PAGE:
Spotting Sea Turtles in Florida


Spotting Sea Turtles in Florida

Spotting Sea Turtles in Florida

When you go on an airboat ride in Orlando, you may be blessed to see up to four different species of sea turtles that call the Sunshine State home. These massive amniotes are amazing reptiles that often leave our guests gasping at their very sight. When you see one, here are some facts to keep in mind.  

Loggerhead Turtles

Loggerhead turtles weigh an average of 275 pounds as an adult. They live an average of 67 years. If you see an adult one with a long tail, then it is a male as females have extremely short tails. These turtles have strong jaws allowing them to eat crabs, clams, and other marine life with a hard shell. They are often attacked, however, by sharks because they cannot swim fast enough to get out of the way. Florida beaches have the highest density of nesting sites for loggerhead turtles in the world. While they are the most populous species of sea turtle in the United States, it is still important that everyone do their part to protect them.  

Green Turtle

As the first European settlers pioneered in Florida, they learned the value of green turtles. They learned to harvest them and sold them around the world for their unique fat that is green in color and for their meat. Today, green turtles grow to be about 350 pounds with an average length of 3.3 feet. There are more green turtles nesting in Florida than almost anywhere else in the Western Atlantic. On an airboat ride in Orlando, you are likely to see them in seagrass marshes, but in the evening, they often return to rocky ledges.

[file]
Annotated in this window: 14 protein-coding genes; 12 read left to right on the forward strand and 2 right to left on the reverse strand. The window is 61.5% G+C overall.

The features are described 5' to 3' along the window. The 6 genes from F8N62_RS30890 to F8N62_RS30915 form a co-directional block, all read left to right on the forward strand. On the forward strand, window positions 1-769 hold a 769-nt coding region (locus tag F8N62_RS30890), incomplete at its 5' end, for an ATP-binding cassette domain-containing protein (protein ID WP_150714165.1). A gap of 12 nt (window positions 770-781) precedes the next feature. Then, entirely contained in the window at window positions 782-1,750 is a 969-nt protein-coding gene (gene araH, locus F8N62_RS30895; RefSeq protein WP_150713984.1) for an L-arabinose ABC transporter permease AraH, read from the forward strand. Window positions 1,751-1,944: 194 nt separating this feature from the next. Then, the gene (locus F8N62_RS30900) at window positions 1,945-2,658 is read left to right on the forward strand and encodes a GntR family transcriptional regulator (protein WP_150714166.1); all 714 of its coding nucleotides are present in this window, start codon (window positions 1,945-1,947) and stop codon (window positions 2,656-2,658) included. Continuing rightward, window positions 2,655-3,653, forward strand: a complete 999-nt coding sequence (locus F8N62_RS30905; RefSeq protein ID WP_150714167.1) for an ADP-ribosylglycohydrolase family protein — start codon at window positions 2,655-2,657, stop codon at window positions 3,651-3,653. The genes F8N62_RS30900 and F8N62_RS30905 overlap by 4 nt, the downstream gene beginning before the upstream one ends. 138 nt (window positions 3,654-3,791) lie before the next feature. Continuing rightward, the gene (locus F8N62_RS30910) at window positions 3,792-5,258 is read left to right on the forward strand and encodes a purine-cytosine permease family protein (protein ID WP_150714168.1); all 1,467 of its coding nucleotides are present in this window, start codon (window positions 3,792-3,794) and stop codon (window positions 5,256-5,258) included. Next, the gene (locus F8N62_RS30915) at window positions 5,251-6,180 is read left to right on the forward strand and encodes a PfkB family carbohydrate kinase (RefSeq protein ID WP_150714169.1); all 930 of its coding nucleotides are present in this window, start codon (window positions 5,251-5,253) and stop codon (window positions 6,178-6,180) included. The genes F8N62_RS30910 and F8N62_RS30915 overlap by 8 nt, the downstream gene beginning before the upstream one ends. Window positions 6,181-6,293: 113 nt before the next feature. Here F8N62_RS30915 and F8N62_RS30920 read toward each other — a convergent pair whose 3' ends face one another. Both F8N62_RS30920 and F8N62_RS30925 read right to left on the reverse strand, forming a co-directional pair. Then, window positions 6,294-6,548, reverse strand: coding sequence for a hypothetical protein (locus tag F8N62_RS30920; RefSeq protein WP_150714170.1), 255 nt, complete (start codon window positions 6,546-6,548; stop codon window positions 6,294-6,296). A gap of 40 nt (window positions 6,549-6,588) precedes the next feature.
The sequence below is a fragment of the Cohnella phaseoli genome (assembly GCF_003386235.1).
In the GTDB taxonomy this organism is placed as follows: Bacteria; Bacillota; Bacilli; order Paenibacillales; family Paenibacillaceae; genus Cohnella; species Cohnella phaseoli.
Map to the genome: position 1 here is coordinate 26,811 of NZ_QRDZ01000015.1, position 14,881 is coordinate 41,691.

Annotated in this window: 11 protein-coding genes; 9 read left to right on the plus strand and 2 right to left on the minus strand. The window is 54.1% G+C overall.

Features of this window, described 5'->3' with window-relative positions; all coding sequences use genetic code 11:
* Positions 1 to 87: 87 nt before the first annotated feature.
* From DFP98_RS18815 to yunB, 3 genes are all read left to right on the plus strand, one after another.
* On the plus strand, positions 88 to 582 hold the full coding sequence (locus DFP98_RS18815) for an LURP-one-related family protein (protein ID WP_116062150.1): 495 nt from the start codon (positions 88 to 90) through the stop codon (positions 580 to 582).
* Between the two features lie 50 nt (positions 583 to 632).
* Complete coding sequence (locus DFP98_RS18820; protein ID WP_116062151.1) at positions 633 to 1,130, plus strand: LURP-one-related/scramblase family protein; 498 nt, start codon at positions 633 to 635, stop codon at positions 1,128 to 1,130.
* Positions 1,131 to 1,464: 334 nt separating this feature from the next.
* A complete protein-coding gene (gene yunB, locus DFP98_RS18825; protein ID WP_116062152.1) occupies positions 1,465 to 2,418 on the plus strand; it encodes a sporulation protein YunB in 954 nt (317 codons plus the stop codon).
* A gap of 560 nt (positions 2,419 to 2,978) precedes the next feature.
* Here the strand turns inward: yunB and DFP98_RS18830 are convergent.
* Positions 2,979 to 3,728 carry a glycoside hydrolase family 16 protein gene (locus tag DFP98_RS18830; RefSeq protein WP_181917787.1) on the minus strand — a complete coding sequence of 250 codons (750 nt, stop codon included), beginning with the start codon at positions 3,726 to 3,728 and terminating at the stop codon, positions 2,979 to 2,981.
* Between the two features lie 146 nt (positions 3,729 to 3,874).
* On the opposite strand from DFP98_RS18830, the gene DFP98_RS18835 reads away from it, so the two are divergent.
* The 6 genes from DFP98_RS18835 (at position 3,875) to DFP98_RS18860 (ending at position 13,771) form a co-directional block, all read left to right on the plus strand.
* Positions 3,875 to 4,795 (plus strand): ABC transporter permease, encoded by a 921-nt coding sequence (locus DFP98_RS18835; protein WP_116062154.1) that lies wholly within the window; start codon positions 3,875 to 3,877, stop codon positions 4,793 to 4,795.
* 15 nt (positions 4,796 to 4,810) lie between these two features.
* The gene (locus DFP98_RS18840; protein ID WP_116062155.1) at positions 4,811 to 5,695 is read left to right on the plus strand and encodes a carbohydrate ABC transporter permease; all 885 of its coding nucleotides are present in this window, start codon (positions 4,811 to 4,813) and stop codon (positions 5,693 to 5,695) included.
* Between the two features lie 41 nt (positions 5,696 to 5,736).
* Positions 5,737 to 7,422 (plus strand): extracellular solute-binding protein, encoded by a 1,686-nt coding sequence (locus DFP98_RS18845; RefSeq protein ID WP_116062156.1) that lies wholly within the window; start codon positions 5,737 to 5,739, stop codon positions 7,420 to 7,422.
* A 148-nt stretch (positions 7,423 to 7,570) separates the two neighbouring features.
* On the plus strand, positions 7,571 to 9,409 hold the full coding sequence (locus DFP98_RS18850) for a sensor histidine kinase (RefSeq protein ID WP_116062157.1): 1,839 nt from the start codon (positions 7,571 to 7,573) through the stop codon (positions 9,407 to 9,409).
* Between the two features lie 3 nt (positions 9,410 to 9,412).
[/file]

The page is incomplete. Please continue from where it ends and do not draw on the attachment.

Leatherback Turtles

If you see a turtle weighing more than 500 pounds, then the chances are that it is a leatherback turtle. They are often more than 6 feet long and can weigh as much as 1,500 pounds. They dine on soft-bodied animals, like jellyfish. These turtles are capable of traveling great distances. Baby leatherback turtles are an unusual sight in Florida, however, usually under 60 are born in the state each year. These turtles often only nest every two to three years.  

Kemp’s Ridley

Kemp’s Ridley is the smallest of the eight species of sea turtles found in the world. Mature turtles seldom weigh more than 99 pounds and may weigh as little as 74 pounds. Hundreds of females arrive at the same time to lay their eggs. Crab lovers share their favorite food with this turtle. This species of sea turtles are a rare sight because it is one of the most endangered species of sea turtles in the world.  

You can see many mammals, reptiles and other forms of marine life on an airboat ride in Orlando. While you may have seen these turtles in a zoo, the ride gives you a chance to see them in their natural habitat.  


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